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This coursework is about finding the roots of equations by numerical methods.

Extracts from this document...

Introduction

      C3 Coursework - Numerical Solution to Equations

This coursework is about finding the roots of equations by numerical methods.

I am going to use three different methods to solve different equations. First of all, one root should be found successfully by using three different methods. Then, error bounds should be given and shown by graphic. A failure example is given and explained.


Change of Sign Method

I need to use an equation and use Autograph to get a rough interval and do a search to find intervals that show a change of sign.

Here is an example x³–2x²–3x+4=0

image00.png

Solve x³–2x²–3x+4=0

Here is the table of values

x

-3

-2

-1

0

1

2

3

4

F(x)

-38

-6

4

4

0

-2

4

24

This shows that there are three intervals containing roots:

(-2, -1), [1,2] and (2, 3)

Then carry out a decimal search in one of the identified intervals to find that root to the desired level of accuracy.

I use the interval (2, 3)

x

f(x)

2

-2

2.1

-1.859

2.2

-1.632

2.3

-1.313

2.4

-0.896

2.5

-0.375

2.6

0.256

2.7

1.003

The change in sign tells us there is a root in the range (2.5, 2.6)

Now use decimal search and Excel within the interval [2.5, 2.6]

x

f(x)

2.51

-0.31695

2.52

-0.25779

2.53

-0.19752

2.54

-0.13614

2.55

-0.07363

2.56

-0.00998

2.57

0.054793

2.58

0.120712

...read more.

Middle

2.56150

-0.00034

2.56151

-0.00028

2.56152

-0.00021

2.56153

-0.00015

2.56154

-8.2E-05

2.56155

-1.8E-05

2.56156

4.63E-05

image08.png

image09.png

This graph shows us how the root is finally trapped in the range (2.56155, 2.56156)

What can cause failure?

One reason that the decimal search can fail is that there are several roots very close together in the same integer range.

For example, the equation y=54x³−225x²+309x−140image10.png

image11.png

x

y

       x

       y

       x

       y

       x

       y

1

-2

1.61

-0.37533

1.661

-0.04956

1.6661

-0.00509

1.1

-0.476

1.62

-0.32749

1.662

-0.04103

1.6662

-0.00419

1.2

0.112

1.63

-0.27216

1.663

-0.0324

1.6663

-0.00329

1.3

0.088

1.64

-0.20902

1.664

-0.02368

1.6664

-0.0024

1.4

-0.224

1.65

-0.13775

1.665

-0.01488

1.6665

-0.0015

1.5

-0.5

1.66

-0.05802

1.666

-0.00598

1.6666

-0.0006

1.6

-0.416

1.67

0.030502

1.667

0.003005

1.6667

0.0003

1.7

0.352

There appears to be only one root in the interval (1, 2) but there are three.

After finding the first root we might miss the other two.

There are three roots close together.

We only get one change of sign when we do the integer search.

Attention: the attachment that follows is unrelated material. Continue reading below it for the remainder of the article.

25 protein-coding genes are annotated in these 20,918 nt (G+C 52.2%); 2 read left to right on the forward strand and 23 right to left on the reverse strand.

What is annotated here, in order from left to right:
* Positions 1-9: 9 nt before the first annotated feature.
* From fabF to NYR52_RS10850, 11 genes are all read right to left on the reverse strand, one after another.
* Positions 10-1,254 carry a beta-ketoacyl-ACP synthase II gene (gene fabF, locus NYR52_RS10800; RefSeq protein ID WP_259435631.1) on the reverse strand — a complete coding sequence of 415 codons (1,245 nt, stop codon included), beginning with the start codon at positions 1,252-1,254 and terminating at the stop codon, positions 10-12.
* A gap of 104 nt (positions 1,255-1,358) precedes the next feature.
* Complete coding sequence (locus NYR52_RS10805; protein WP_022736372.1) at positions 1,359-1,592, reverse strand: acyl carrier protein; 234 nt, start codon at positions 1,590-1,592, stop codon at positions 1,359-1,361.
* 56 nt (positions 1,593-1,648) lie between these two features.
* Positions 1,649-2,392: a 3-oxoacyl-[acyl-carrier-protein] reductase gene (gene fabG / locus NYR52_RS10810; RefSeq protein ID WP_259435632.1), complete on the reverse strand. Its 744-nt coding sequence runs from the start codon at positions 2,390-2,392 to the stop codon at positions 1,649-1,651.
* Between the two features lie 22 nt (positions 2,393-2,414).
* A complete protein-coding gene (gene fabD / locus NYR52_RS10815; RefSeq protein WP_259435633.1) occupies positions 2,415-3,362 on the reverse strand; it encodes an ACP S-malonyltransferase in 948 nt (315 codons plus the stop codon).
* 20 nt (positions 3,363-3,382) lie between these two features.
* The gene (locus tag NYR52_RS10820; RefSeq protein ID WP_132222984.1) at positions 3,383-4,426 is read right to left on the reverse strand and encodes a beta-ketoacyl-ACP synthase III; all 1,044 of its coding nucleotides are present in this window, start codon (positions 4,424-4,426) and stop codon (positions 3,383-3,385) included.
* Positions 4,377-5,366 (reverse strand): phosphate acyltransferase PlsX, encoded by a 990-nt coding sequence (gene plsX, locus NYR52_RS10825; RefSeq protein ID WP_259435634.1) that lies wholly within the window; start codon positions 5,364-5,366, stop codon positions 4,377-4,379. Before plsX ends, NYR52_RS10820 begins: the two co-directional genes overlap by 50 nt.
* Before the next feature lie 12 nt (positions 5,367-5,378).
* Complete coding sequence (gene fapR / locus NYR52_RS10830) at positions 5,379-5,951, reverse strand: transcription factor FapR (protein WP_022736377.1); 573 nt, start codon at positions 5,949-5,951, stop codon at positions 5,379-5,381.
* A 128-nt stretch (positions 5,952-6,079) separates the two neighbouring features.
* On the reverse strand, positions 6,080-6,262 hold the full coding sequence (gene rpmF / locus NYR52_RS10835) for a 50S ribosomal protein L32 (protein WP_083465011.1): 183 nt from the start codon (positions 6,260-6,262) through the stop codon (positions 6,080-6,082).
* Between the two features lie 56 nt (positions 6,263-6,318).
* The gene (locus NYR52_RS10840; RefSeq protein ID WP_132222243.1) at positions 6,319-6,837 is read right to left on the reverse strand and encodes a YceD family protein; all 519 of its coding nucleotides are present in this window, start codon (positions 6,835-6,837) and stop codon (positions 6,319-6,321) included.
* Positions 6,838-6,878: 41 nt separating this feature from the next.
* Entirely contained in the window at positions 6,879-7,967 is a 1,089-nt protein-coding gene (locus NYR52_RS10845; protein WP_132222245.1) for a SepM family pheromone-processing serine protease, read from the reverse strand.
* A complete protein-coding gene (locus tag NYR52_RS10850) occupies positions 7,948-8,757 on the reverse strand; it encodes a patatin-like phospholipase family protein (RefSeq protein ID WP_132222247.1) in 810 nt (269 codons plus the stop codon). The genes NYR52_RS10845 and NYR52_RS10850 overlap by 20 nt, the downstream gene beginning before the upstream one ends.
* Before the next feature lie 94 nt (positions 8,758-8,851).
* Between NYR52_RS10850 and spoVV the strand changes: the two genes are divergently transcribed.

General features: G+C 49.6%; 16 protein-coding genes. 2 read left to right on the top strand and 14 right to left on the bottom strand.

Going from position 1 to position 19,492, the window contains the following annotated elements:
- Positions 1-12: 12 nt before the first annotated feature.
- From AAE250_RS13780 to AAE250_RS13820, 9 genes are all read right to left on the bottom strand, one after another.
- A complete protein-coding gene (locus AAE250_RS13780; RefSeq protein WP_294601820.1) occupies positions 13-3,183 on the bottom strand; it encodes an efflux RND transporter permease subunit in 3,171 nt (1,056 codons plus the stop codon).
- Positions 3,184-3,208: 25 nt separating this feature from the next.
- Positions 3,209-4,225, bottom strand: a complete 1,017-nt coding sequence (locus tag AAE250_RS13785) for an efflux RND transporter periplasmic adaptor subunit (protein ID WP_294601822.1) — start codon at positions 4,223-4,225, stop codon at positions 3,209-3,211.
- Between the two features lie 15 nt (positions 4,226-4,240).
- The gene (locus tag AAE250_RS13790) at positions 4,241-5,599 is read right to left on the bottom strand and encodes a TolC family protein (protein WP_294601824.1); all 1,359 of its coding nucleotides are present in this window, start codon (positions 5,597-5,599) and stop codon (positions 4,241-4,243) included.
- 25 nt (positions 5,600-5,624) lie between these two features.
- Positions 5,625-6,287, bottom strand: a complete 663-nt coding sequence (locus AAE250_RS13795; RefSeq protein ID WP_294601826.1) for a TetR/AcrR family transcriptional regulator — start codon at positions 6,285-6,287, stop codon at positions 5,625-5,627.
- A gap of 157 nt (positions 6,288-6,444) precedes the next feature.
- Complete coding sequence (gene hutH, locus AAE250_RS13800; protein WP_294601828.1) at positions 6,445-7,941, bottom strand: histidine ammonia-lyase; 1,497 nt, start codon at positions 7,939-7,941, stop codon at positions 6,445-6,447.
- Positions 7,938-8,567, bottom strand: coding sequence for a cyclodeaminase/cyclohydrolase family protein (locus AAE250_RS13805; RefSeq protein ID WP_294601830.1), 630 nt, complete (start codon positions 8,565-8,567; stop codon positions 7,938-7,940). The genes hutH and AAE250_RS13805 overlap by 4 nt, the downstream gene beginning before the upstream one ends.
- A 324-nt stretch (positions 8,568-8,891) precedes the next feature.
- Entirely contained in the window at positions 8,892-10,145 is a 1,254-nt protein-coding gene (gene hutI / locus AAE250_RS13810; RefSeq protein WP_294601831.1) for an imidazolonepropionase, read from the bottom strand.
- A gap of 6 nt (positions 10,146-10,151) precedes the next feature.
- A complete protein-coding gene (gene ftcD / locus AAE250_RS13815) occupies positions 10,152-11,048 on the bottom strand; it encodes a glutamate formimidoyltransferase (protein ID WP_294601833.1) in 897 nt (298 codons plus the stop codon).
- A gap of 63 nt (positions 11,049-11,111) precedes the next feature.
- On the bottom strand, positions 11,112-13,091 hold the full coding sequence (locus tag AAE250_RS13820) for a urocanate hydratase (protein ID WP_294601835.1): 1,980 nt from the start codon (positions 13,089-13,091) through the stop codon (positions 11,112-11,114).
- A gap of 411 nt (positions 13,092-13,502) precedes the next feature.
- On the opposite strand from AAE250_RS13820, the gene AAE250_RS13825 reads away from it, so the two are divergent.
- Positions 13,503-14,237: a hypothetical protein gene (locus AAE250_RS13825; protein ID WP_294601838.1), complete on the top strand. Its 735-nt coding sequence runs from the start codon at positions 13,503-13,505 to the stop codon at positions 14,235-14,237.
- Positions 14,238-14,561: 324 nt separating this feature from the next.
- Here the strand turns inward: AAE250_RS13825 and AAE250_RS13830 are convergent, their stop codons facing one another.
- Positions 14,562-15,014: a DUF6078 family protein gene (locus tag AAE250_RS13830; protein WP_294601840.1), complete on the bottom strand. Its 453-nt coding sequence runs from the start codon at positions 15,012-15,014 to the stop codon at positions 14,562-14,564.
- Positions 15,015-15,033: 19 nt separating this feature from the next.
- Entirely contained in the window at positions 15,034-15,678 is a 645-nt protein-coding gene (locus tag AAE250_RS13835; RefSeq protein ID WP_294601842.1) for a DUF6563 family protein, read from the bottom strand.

The search will find the first root 1.6666 in this interval
Unless we have drawn a graph there is a big danger we may miss the other two roots.

Newton Raphson

An example is given: y=x³−2x²+1

image12.png

We can see there are roots in the intervals [-1, 0] and [1, 2]

We will find the root in the interval [-1, 0]

image13.png

Xn+1= Xn–f(Xn)/f’(Xn)

If f(X)= x³−2x²+1    then   f’(x)= 3x²-4x

Xn+1= Xn–( Xn ³−2 Xn ²+1)/ (3 Xn ²-4 Xn)

Using our example : y=x³−2x²+1

To find the root in the interval [-1, 0] we can take x1 =-1 or x1 = 0            

I will use x1 = -1

x

y

-1

-0.71429

-0.71429

-0.62658

-0.62658

-0.61811

-0.61811

-0.61803

-0.61803

-0.61803

Can see that root is near to -0.6180 to 4 sf

Using Newton Raphson and Autograph Solver to find the root in the interval [-1, 0]  Solution: x=-0.61803399, y=0

image14.pngimage15.png

Then find the root in the interval [1, 2]

To find the root in the interval [-1, 0] we can take x1 =1 or x1 = 2          

I will use x1 = 2

x

y

2

1.75

1.75

1.642857

1.642857

1.619207

1.619207

1.618037

1.618037

1.618034

1.618034

1.618034

Can see that root is near to 1.6180 to 5 sf

x

y

1

1

...read more.

Conclusion

(-0, 1)

To find the root in the interval (0, 1)

Decimal search

X

y

1

-1

0.9

-0.097

0.8

0.624

0.89

-0.01701

0.88

0.061184

0.889

-0.00911

0.888

-0.00123

0.887

0.006639

0.8879

-0.00044

0.8878

0.000349

0.88789

-0.00036

0.88788

-0.00028

0.88787

-0.0002

0.88786

-0.00012

0.88785

-4.4E-05

0.88784

3.42E-05

The root is0.8878 to 4 s.f.

Newton-Raphson

  • To find the root in the interval [0, 1] we can take x1 =0 or x1 =1            

I will use x1 = 1

xn+1= xn - (3xn^3+xn^2-xn-2)/(9xn^2+2xn-1)

x

y

1

0.9

0.9

0.88801

0.88801

0.887844

0.887844

0.887844

Can see that root is near to 0.8878 to 4 sf

x = g(x)

Take x1 = 1

Roots are given by −3x³−x²+x+2=0

Rearranges to:

                3x³= −x²+x+2

                x³ = 1/3(−x²+x+2)

                        x= [1/3(−x²+x+2)]1/3

  • Iteration is Xn +1 = [1/3(−Xn ²+ Xn +2)]1/3

Using our example and finding the root in the interval [0, 1] , using X1=1

x

y

0.0000

0.8736

0.8736

0.8736

Can see that root is near to 0.8736 to 4 sf

Each method achieved the same accuracy in:

16 calculations for change of sign

4 calculations for Newton Raphson

1 calculation for x = g(x)

The x=g(x) method was the fast one in this particular example

Change of sign was much slower than NR and x=g(x)

If I only had a scientific calculator – the change of sign method is easier to operate.

If I also have Excel - the x=g(x) method is easier because there was only one calculation.

If I also have Autograph – the x=g(x) method is easier because there was only one calculation..

...read more.

This student written piece of work is one of many that can be found in our AS and A Level Core & Pure Mathematics section.

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